Isolated clan fights for survival
QUITO, Ecuador – Amazonian nomads who have roamed the Ecuadorian rainforest for centuries are losing their battle against the outside world.
Dozens of Tagaeri and Taromenane, clans of the Huaorani indigenous people, have been murdered in territorial clashes and revenge killings since 2003. Indigenous rights activists fear more bloodshed is likely as Ecuador intensifies oil drilling in the jungle. Read more
Caught between two worlds
SHUSHUFINDI RIVER, Ecuador – When Nemonte Mipo was 12 or 13 years old, a village elder told her it was time to pierce her ears.
“You’ll remember this when I die,” the Huaorani elder told her. Then several women grabbed Mipo and jammed a sharp wooden spine into one ear lobe, then the other.
“It hurt,” Mipo said. “I cried, I cried.” Read more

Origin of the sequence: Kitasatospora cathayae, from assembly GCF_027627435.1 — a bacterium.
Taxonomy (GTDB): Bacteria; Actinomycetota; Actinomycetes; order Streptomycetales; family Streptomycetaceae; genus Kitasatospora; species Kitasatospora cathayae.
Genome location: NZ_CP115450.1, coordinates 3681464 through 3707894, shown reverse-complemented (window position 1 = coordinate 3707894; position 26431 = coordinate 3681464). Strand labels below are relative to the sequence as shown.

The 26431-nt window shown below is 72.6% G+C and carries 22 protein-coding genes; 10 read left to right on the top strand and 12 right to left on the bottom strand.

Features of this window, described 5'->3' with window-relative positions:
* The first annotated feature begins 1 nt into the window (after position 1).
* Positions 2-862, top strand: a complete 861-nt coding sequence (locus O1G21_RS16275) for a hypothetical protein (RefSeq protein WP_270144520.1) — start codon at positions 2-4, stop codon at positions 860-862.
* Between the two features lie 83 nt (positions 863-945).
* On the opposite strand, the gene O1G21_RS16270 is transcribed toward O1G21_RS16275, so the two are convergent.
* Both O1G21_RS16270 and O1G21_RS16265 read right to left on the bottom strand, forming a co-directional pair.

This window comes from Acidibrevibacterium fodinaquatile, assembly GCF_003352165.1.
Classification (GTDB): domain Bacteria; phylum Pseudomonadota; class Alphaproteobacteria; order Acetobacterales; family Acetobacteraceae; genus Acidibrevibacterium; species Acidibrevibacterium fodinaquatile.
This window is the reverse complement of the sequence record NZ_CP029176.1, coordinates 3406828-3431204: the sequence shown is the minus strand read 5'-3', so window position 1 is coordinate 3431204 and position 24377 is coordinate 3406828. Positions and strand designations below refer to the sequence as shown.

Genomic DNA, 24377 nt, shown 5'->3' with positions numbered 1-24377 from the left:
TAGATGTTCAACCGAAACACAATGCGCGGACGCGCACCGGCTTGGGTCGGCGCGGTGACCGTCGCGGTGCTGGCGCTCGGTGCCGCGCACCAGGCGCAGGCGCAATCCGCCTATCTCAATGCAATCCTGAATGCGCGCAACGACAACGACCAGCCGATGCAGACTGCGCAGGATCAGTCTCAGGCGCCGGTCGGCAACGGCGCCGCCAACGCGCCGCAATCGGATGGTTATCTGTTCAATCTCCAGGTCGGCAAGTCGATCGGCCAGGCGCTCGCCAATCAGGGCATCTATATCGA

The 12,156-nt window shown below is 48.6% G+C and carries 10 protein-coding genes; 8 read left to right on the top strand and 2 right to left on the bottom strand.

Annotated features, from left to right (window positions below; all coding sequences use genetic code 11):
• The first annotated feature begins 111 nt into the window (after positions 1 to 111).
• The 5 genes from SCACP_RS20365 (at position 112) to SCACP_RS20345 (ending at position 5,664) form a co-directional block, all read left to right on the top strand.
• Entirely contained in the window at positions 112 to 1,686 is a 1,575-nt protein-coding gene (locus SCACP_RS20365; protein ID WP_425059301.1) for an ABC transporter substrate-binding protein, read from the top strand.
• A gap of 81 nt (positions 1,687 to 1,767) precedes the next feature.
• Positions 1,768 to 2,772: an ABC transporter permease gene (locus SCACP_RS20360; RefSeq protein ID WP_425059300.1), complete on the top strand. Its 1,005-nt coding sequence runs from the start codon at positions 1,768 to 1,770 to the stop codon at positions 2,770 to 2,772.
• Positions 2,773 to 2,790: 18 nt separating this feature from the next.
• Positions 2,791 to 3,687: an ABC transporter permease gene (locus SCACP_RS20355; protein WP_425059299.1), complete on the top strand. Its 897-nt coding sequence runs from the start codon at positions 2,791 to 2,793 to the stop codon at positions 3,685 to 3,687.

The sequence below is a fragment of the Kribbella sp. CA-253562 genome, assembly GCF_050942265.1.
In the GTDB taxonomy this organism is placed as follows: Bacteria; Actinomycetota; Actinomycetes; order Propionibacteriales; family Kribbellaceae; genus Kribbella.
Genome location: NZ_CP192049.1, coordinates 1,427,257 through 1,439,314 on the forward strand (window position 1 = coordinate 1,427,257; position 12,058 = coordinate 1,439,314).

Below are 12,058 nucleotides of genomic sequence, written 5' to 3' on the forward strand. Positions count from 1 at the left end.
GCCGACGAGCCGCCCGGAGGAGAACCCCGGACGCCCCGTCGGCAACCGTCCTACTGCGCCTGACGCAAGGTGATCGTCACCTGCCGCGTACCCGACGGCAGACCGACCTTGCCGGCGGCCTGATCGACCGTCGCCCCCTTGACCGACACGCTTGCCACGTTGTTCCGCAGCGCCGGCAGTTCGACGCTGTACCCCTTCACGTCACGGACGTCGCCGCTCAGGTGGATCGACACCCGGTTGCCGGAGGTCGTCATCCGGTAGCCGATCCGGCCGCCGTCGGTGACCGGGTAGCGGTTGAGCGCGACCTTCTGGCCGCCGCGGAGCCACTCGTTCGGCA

Tale of Conta
BAMENO, Ecuador – Before her mother was killed, Conta climbed trees and fished in the streams. She sang like her ancestors, who had roamed the Amazonian forest for hundreds of years.
Her world was shattered in 2013 when a Huaorani clan swept into her isolated settlement and murdered as many as 30 people, including her mother and brother. The killers kidnapped Conta, then thought to be about 6, and her younger sister, Daboka, 3. Read more
Losing the forest
QUITO, Ecuador – The jaguar has jaws powerful enough to crush the skill of its prey, ranging from ferocious caimans and 400-pound tapirs to and powerful anaconda.
The big cat reigns supreme in Amazonia, but its numbers are dropping fast throughout the Americas.
There is, however, a magical spot in Ecuador where the jaguar lives much as it has for centuries, stalking its prey under a towering canopy of trees. Read more
Death by spear
COCA, Ecuador – El Auca Hotel was founded in 1971 when this fast-growing town was a remote jungle outpost.
The landmark hotel is adorned with portraits and sculptures of Ecuador’s famous warriors, the Aucas, which means “savages.”
The term is an insult to the Huaorani indigenous people, but it endures in Ecuador, where Spanish priest Alejandro Labaka once said, “What savages? We are the savages.” Read more